In addition, the Act provides clarification on ERISA section 404(c) requirements being met in the event an employer changes investment options, as long as the following criteria are satisfied:

The new investment options must be reasonably similar to the old options

  • The employer must meet notice requirements
  • The participant may not have made investment elections contrary to the proposed reinvestment of his or her account
  • The participant must have directed the investment of the account before the change

The Secretary of Labor will also issue final regulations that provide guidance describing how plan sponsors and fiduciaries can satisfy fiduciary responsibility during a blackout period.


The Act removes the major legal obstacles to automatic enrollment. Under the Act, ERISA preempts state laws that conflict with automatic enrollment. To qualify for the preemption, the employer must notify employees of their rights and obligations, including the rights to opt out and to change the contribution amount. Employers must give employees a reasonable amount of time to make their elections. The notice must also describe how the automatic contributions will be invested if the employee does not make an investment election. Default investments must conform to regulations that will be issued by the Secretary of Labor. As noted above, recently issued proposed regulations indicate that the types of investments that could be chosen for a qualified default investment alternative are life cycle or retirement date funds, balanced funds, and managed account funds. Also beginning after 2007, automatic enrollment plans that fail nondiscrimination tests but comply with notice and default investment requirements will gain extra time to distribute excess contributions. Excess contributions normally must be distributed within 2½ months after the end of the plan year, but sponsors with automatic enrollment arrangements that comply with the Act will have six months.

The Act also creates a Safe Harbor design for automatic enrollment, based on enrolling new employees with a salary deferral of 3% of compensation (unless the employee elects not to participate by opting out in writing) and increasing the minimum contribution percentage by 1% per year for the following three years, providing a match of 100% of the first 1% of contributions and 50% of the next 5% of contributions (or a 3% non-matching contribution), and vesting the employer contributions after two years of service. The voluntary safe harbor design offers plan sponsors exemption from the top-heavy and nondiscrimination (ADP and ACP) rules.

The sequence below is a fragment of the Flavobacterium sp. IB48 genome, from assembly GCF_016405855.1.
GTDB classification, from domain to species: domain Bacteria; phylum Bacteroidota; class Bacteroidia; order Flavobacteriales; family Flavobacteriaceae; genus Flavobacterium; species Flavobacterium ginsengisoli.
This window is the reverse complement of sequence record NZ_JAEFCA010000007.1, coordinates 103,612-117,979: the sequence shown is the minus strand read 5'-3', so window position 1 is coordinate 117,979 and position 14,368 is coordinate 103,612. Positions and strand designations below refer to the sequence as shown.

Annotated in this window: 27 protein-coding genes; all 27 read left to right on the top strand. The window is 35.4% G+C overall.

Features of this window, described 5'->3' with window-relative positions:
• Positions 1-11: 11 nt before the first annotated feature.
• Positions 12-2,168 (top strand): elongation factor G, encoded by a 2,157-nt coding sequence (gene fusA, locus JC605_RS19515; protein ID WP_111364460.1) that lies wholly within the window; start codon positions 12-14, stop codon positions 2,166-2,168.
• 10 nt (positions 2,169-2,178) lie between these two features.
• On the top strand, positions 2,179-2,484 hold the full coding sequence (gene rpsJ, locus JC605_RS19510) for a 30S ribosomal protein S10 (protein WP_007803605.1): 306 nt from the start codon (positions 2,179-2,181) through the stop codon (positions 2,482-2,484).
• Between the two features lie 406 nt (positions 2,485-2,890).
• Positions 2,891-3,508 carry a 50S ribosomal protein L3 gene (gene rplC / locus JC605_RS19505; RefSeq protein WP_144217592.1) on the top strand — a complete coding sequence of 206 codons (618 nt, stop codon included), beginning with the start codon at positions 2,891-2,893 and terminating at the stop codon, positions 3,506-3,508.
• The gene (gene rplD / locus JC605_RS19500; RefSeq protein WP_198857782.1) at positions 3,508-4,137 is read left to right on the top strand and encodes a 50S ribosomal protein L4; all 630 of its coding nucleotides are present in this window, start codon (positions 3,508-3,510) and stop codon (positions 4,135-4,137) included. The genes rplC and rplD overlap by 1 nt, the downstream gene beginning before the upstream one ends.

New portability provisions provide for non-spouse rollovers and allow direct rollovers from retirement plans to Roth IRAs as well as from one Roth IRA to another. Beginning in 2008, contribution limits for IRAs will be indexed annually, and tax refunds may be deposited directly into IRAs (subject to the usual IRA contribution and income limits).


While some of the provisions of the Act impose new regulations for plan sponsors-such as faster vesting of employer non-matching contributions and stock diversification rules-for many plan sponsors, the most important components of the Act are those that create new plan design options, such as automatic enrollment and automatic deferral increases. Pentegra will continue to analyze the provisions of the Act and will keep you updated as to how the Act will affect your program. Should you have any questions regarding the Act, please contact your Plan Consultant or Richard Rausser, Vice President, Consulting Services, at, or 800-872-3473.